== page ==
OPINION. What next for Volkswagen?

Our man Bassam considers the Volkswagen ‘diesel-gate’ scandal, and wonders what affect this is likely to have on the automotive industry as a whole

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Unless you’ve been stuck on a desert island for the last few weeks with no access to the internet or a television, you’re probably aware of the disastrous situation the Volkswagen Group finds itself in after being caught red-handed by U.S authorities cheating on emission tests of its ironically named ‘clean diesel’ vehicles. In a nutshell VW installed sophisticated software into the ECU of its diesel engines that allowed it to recognise that it was undergoing testing, and switched the engine’s settings temporarily to reduce emissions and allow it to pass the tests. Once the testing was over, the engine would return to spewing hazardous, smog forming compounds, in some cases a shocking 40 times above the specified limit. The whole scandal is like something out of a bad conspiracy theory movie, and I wouldn’t be surprised if Hollywood made one soon.

“Will VW survive the scandal, and if they do will they ever regain the trust of consumers?”

The sheer scale of the deception is hard to comprehend: 11 million cars affected, €6.6bn set aside for recalls, a potential fine of up to €18bn (in the U.S alone) and €25bn wiped from Volkswagen’s share price overnight. The numbers make for truly astonishing reading, but you get the feeling it’s just the tip of the iceberg. There are so many questions that remain unanswered in the ongoing ‘diesel-gate’ saga: will VW survive the scandal, and if they do will they ever regain the trust of consumers? How will Audi, Bentley, Lamborghini and all the other beloved brands under the umbrella be affected? How could this level of deceit have been hidden for all this time in a company the size of VW without anyone coming forward to report it, and how was the decision to cheat made in the first place? I suppose the answers to all these questions will only become apparent with time.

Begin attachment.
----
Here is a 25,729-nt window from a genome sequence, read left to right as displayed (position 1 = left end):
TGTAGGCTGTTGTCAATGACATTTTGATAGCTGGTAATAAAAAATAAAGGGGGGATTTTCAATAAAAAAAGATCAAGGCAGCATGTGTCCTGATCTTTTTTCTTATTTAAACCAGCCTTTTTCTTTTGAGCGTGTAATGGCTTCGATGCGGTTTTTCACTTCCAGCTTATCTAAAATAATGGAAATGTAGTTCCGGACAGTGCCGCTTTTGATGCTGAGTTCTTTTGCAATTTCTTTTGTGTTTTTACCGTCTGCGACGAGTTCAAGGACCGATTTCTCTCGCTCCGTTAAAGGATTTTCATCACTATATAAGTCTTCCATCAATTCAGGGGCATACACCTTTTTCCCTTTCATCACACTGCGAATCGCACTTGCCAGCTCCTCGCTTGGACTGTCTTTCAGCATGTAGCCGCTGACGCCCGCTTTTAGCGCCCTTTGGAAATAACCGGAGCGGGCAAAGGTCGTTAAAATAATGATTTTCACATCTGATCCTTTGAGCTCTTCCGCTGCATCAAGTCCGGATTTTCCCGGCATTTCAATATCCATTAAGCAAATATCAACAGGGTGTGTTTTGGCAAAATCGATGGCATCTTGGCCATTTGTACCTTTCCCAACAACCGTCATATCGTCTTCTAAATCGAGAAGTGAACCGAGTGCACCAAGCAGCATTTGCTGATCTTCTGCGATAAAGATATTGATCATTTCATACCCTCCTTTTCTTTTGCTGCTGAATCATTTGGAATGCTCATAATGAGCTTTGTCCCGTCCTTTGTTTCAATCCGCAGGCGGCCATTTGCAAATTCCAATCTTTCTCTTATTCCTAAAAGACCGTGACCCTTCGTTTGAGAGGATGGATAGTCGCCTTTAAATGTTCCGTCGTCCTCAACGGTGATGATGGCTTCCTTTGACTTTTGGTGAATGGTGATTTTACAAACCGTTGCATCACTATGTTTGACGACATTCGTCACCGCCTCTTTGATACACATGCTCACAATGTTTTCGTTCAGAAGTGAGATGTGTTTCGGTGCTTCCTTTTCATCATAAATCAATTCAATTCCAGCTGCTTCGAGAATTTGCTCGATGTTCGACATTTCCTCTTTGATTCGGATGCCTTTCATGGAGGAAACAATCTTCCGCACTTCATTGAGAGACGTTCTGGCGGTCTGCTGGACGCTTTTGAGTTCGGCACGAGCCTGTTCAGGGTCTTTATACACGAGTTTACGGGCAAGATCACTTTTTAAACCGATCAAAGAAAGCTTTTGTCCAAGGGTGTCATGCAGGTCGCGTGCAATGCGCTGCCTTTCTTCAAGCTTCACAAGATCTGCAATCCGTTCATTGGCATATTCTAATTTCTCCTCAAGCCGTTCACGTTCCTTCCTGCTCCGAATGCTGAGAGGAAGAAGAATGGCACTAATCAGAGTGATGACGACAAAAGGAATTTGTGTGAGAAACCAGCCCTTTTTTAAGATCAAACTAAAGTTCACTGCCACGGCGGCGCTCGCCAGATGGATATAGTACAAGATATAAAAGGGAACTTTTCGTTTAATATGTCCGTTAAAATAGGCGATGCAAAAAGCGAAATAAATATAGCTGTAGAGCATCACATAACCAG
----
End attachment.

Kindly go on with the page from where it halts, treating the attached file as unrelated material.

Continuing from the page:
Volkswagen TSI crankandpiston 01

If there is a positive that can be taken from this soap opera it’s that the regulating authorities will have to take a long hard look at the testing criteria that cars will have to meet for emissions and fuel economy. It has been pretty clear for a while now that the figures that are being reported by the manufacturers are unachievable in real world scenarios. Next time you drive your car take a look at the L/100km reading and you will see that even if you’re economical with your use of the throttle pedal you won’t get anywhere near the published figures. If the objective is to actually reduce the negative impact cars have on the environment, then they should be tested in a manner that is representative of reality, otherwise the whole exercise is nothing but a big waste of time.

*Full story on the Volkswagen Beetle available HERE (for the sheer hell of it…)

Categories: Opinion

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